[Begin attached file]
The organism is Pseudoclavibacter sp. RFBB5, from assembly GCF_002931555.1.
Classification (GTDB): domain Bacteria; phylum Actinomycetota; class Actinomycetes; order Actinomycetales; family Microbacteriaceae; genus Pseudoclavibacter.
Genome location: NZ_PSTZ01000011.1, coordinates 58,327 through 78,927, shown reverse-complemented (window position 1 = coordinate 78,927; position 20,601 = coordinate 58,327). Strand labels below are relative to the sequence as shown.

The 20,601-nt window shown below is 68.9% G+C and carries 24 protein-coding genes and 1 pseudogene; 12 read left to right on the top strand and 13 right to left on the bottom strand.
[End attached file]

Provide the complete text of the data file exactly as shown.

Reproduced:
The organism is Pseudoclavibacter sp. RFBB5, from assembly GCF_002931555.1.
Classification (GTDB): domain Bacteria; phylum Actinomycetota; class Actinomycetes; order Actinomycetales; family Microbacteriaceae; genus Pseudoclavibacter.
Genome location: NZ_PSTZ01000011.1, coordinates 58,327 through 78,927, shown reverse-complemented (window position 1 = coordinate 78,927; position 20,601 = coordinate 58,327). Strand labels below are relative to the sequence as shown.

The 20,601-nt window shown below is 68.9% G+C and carries 24 protein-coding genes and 1 pseudogene; 12 read left to right on the top strand and 13 right to left on the bottom strand.